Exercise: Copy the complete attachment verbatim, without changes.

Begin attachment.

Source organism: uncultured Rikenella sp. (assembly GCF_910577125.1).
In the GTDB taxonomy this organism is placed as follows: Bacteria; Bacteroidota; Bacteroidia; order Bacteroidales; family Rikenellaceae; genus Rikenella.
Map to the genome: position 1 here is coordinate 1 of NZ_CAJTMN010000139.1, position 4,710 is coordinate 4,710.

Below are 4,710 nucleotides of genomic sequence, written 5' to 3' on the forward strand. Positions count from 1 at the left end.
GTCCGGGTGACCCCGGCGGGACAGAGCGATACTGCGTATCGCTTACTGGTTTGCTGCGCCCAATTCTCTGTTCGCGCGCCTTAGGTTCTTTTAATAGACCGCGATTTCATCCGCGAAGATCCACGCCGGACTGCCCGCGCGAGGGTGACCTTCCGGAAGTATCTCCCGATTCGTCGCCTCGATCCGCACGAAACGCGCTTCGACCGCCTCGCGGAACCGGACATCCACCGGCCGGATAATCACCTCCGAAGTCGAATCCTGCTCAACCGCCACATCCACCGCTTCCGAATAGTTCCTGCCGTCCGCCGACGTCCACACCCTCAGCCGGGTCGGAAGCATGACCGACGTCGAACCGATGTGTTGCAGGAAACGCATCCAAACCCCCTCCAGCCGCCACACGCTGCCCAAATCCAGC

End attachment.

Source organism: uncultured Rikenella sp. (assembly GCF_910577125.1).
In the GTDB taxonomy this organism is placed as follows: Bacteria; Bacteroidota; Bacteroidia; order Bacteroidales; family Rikenellaceae; genus Rikenella.
Map to the genome: position 1 here is coordinate 1 of NZ_CAJTMN010000139.1, position 4,710 is coordinate 4,710.

Below are 4,710 nucleotides of genomic sequence, written 5' to 3' on the forward strand. Positions count from 1 at the left end.
GTCCGGGTGACCCCGGCGGGACAGAGCGATACTGCGTATCGCTTACTGGTTTGCTGCGCCCAATTCTCTGTTCGCGCGCCTTAGGTTCTTTTAATAGACCGCGATTTCATCCGCGAAGATCCACGCCGGACTGCCCGCGCGAGGGTGACCTTCCGGAAGTATCTCCCGATTCGTCGCCTCGATCCGCACGAAACGCGCTTCGACCGCCTCGCGGAACCGGACATCCACCGGCCGGATAATCACCTCCGAAGTCGAATCCTGCTCAACCGCCACATCCACCGCTTCCGAATAGTTCCTGCCGTCCGCCGACGTCCACACCCTCAGCCGGGTCGGAAGCATGACCGACGTCGAACCGATGTGTTGCAGGAAACGCATCCAAACCCCCTCCAGCCGCCACACGCTGCCCAAATCCAGC